The Slovak U20 experiment

Juniors play in the country's top pro league.

29.11.2007
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The Slovaks avoid relegation thanks to Team Switzerland's 5-3 win against Germany at the U20 Worlds 2007 in Sweden.

BRATISLAVA, Slovakia - Regardless of the outcome at the upcoming U20 World Championship in the Czech Republic, no one will be able to claim Team Slovakia was unprepared. After narrowly averting relegation at last year’s tournament, the Slovaks have taken a bold, innovative approach to preparing the U20 squad to successfully defend its spot at the elite level. The Slovakian Hockey Association has taken the unprecedented step of admitting the national U20 team to the Slovak Extraliga in order to help the junior team prepare for the 2008 U20 World Championship in Pardubice and Liberec.  Junior-aged players affiliated with the various Slovak Extraliga clubs have been combined into a single team, playing a slate of 22 games against Extraliga competitors. Slovakia is the first country to give its national junior team access to play against top-level adult competition. While other countries have staged similar experiments, it’s always been done on a smaller-scale. In Finland, for example, a U20 team has played against second-tier Mestis opponents, while Switzerland has had its juniors play a short slate of matches against National League B teams. The Slovaks are the first to have their junior talent face off against the likes of longtime NHL and national team standout Zigmund Palffy (now with HK 36 Skalica) and former wunderkind Robert Döme (Slovan Bratislava).  It has been a baptism by fire, to be sure. U20 team goaltenders Tomas Hiadlovsky (4.59 goals against average, 88.8 save percentage in 10 appearances) and Julius Hudacek (4.29 GAA, 88.8 save percentage in eight games) have been peppered with shots in most games. The U20 team’s games do not count in the Extraliga standings, because winning is not the objective. The purpose is to provide the young players valuable experience and much-needed time to come together as a team. That takes time, and there has been progress over the course of the autumn, even if the on-ice results seem modest to casual observers. In 16 matches played to date, the U20 team has won one time (a 3-2 shootout win over MHK Kezmarok on November 16), lost 14 times in regulation and were defeated once in a shootout. But the team has become increasingly unified and competitive. In their earlier games, the juniors routinely lost by lopsided margins, including defeats by 7-1 (Kezmarok), 6-0 (Skalica) and 10-1 (MHC Martin) scores. More recently, the majority of results have been closer. But even when the juniors fall short, there are valuable lessons to be taken away by U20 head coach Stefan Mikes and his squad. For instance, in a recent 0-4 loss to Skalica, veterans Palffy and Richard Hartmann schooled the kids with a goal and two assists apiece. But afterwards, Mikes was also able to point to several instances in which the U20 players made good defensive stops. That’s something from which the young players can gain confidence. Simply gaining the experience of having played against a luminary like Palffy or a championship pro team like Slovan Bratislava removes some the intimidation factor going up against even the most formidable of junior opponents. The Slovak juniors recently downed Switzerland 3-1 on their way to winning a four-nation World Junior Championships preparation tournament on their home ice. Divison I teams Germany and Norway were the other two participants. While the Slovaks were concerned by a 2-7 loss against Germany, the game against the Swiss was the one the Slovaks were most focused on winning. Switzerland, along with Denmark and Kazakhstan, will be the Slovaks most likely opposition in the relegation round of the 2008 U20 Worlds. In the preliminary round of the U20 Worlds, Slovakia will be playing in the same preliminary round pool as Canada, Sweden, the Czech Republic and recently promoted Denmark. Slovak coach Mikes readily admits that the odds are against the Slovaks reaching the medal round. Two relegation round teams will remain in the elite tournament for 2009, the other two will be demoted to Division I. As of now, the Slovaks and Swiss are the most likely to retain their spots. But as the recent lopsided loss to Germany demonstrates, the Slovaks simply cannot afford to take anything for granted.  By Mikes’ account, the projected Slovak roster for this year’s World Juniors is a bit thin on high-end talent relative to past entries. What’s more, the gap in international hockey narrows with each passing year. There’s a fine line between the lower reaches of the elite level and the upper echelon of Division I.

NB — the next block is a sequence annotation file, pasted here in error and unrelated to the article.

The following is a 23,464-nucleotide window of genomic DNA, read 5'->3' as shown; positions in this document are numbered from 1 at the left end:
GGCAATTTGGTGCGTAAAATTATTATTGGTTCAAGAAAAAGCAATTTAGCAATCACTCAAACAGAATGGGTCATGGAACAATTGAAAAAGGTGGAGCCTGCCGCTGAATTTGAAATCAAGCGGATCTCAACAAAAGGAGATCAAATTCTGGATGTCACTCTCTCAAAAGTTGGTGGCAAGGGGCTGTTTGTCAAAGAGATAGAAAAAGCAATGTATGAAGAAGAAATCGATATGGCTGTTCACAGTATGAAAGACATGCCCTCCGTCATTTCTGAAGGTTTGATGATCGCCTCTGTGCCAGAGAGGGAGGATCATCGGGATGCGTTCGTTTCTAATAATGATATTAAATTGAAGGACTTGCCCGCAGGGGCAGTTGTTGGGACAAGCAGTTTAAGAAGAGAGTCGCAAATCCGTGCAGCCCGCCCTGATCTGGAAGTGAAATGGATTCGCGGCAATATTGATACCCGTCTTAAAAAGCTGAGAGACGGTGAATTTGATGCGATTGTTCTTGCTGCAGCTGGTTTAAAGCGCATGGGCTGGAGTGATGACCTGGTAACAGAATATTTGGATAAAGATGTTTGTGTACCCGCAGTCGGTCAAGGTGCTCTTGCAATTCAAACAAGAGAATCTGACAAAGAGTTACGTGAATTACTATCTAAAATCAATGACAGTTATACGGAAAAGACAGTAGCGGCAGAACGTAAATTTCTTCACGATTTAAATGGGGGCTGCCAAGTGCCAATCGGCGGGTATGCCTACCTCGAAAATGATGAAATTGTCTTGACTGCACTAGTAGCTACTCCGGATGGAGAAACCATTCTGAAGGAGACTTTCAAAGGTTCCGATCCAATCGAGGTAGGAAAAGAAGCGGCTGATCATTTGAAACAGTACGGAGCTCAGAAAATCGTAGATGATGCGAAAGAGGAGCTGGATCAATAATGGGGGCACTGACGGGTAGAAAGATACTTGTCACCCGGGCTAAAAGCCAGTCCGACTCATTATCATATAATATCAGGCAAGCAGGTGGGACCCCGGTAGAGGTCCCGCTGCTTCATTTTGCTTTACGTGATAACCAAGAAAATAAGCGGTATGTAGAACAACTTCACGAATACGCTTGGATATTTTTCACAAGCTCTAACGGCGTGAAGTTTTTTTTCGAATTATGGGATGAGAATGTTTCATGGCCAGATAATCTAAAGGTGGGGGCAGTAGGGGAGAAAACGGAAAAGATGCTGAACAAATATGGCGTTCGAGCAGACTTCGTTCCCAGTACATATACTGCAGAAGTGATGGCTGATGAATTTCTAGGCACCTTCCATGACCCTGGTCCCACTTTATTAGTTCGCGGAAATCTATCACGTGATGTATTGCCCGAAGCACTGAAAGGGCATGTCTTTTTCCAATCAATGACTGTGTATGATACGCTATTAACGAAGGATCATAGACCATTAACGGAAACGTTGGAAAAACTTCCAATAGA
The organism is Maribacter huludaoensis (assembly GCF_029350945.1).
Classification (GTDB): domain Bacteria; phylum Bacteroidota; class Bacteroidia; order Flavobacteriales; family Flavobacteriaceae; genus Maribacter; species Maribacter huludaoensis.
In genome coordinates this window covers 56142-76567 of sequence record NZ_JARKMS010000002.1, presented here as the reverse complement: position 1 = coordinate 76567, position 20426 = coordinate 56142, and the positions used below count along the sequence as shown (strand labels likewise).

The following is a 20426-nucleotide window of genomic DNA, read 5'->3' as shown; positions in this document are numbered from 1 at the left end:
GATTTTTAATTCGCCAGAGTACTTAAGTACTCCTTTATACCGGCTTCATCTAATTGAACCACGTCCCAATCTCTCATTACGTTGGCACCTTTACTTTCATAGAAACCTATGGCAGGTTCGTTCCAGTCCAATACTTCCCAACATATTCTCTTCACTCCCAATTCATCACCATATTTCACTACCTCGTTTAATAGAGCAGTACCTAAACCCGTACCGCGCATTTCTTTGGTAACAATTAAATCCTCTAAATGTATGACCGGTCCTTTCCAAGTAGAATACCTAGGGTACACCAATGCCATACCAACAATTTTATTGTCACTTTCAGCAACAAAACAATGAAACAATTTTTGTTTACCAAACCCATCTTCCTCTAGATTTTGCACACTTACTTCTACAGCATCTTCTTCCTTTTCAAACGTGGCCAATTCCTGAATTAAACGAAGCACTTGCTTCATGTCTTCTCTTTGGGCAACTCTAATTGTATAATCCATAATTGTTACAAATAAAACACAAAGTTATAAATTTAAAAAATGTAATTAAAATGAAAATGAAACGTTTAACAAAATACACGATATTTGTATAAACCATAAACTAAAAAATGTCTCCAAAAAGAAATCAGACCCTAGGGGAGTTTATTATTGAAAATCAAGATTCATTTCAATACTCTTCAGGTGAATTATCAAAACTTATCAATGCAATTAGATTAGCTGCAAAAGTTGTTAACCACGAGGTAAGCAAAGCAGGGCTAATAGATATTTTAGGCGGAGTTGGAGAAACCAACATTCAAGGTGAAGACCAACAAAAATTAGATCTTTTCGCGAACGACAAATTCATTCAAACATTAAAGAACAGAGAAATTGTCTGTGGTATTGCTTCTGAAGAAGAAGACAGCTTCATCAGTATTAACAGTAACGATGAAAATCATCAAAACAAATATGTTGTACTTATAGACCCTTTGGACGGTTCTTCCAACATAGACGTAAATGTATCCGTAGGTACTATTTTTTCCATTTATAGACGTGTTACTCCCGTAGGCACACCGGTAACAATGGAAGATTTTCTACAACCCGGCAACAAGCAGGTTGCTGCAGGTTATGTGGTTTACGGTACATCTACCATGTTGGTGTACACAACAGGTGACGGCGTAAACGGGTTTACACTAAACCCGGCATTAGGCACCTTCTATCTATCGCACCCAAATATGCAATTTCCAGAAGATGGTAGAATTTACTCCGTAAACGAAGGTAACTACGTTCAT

“It looks like we have had modest classes [at the U20 level],” he said in an interview for WorldJuniors2008.com. “On the other hand, I wouldn’t like to rate it as a total decay. For sure I wouldn’t. There are younger classes which seem to be stronger.” One of the main reasons why Slovakia has slipped at the junior level is the fact that so many of its top junior players leave home early to pursue their NHL dreams in North American junior hockey. The Czechs have had similar problems staying competitive at the junior level – and the Slovaks’ former countrymen have a deeper pool of talent with which to work. “There aren’t as many players leaving [Slovakia] now but still it’s a pity,” Mikes said. “They are forced to assimilate [to a different] style of play than we use.” One Slovak player selected in the 2007 NHL Entry Draft, defenceman Juraj Mikus (a fifth-round Toronto Maple Leafs pick), has opted to play with the Slovak U20 team this season. Additionally, two players who were in the CHL last year – right wingers Milan Jurik and Erik Caladi – are with the U20 team this fall. During the U20 squad’s preparation schedule in the Extraliga, Caladi has tallied a team-high five goals in 16 games. Centre Marek Slovak (one goal, five assists) leads the U20 team in overall scoring, Mikes reported seeing encouraging signs from his team, but readily admits the squad is still a work in progress. “The [forward lines] and defence stagnate, we have to work on passing to attack and, last but not least, we suffer from not [converting] chances into goals. There are lots of restraints, but we can see progress in some aspects,” he said. Shortly before the World Junior Championships, the Slovak U20 squad will likely welcome several additions from the Canadian junior leagues. But there will probably not be large-scale roster changes from the squad that has been playing the Extraliga teams. For the Extraliga experiment to be deemed a success, the Slovak U20 team will have to show greater cohesion at the World Juniors than some of their recent entries. If they play like a team and match the effort of their opponents, the Slovaks stand a good chance of retaining their spot at the 2009 tournament. BILL MELTZER